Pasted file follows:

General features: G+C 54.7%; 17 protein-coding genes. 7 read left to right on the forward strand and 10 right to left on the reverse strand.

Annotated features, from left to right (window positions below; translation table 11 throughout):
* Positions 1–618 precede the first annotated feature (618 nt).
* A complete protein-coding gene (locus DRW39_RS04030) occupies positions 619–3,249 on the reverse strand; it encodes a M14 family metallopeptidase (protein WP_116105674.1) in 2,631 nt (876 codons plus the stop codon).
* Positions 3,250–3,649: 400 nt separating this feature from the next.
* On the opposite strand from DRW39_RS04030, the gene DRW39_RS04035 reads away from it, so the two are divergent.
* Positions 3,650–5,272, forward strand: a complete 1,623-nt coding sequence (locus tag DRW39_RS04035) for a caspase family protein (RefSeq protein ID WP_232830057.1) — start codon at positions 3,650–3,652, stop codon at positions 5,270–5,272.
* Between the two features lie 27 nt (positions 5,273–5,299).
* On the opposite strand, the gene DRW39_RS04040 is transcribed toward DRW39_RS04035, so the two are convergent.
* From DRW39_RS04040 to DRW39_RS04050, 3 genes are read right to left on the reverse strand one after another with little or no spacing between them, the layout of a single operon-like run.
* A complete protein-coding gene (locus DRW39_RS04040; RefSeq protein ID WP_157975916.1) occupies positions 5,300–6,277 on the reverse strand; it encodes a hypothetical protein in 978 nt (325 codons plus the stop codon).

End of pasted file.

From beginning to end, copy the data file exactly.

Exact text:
General features: G+C 54.7%; 17 protein-coding genes. 7 read left to right on the forward strand and 10 right to left on the reverse strand.

Annotated features, from left to right (window positions below; translation table 11 throughout):
* Positions 1–618 precede the first annotated feature (618 nt).
* A complete protein-coding gene (locus DRW39_RS04030) occupies positions 619–3,249 on the reverse strand; it encodes a M14 family metallopeptidase (protein WP_116105674.1) in 2,631 nt (876 codons plus the stop codon).
* Positions 3,250–3,649: 400 nt separating this feature from the next.
* On the opposite strand from DRW39_RS04030, the gene DRW39_RS04035 reads away from it, so the two are divergent.
* Positions 3,650–5,272, forward strand: a complete 1,623-nt coding sequence (locus tag DRW39_RS04035) for a caspase family protein (RefSeq protein ID WP_232830057.1) — start codon at positions 3,650–3,652, stop codon at positions 5,270–5,272.
* Between the two features lie 27 nt (positions 5,273–5,299).
* On the opposite strand, the gene DRW39_RS04040 is transcribed toward DRW39_RS04035, so the two are convergent.
* From DRW39_RS04040 to DRW39_RS04050, 3 genes are read right to left on the reverse strand one after another with little or no spacing between them, the layout of a single operon-like run.
* A complete protein-coding gene (locus DRW39_RS04040; RefSeq protein ID WP_157975916.1) occupies positions 5,300–6,277 on the reverse strand; it encodes a hypothetical protein in 978 nt (325 codons plus the stop codon).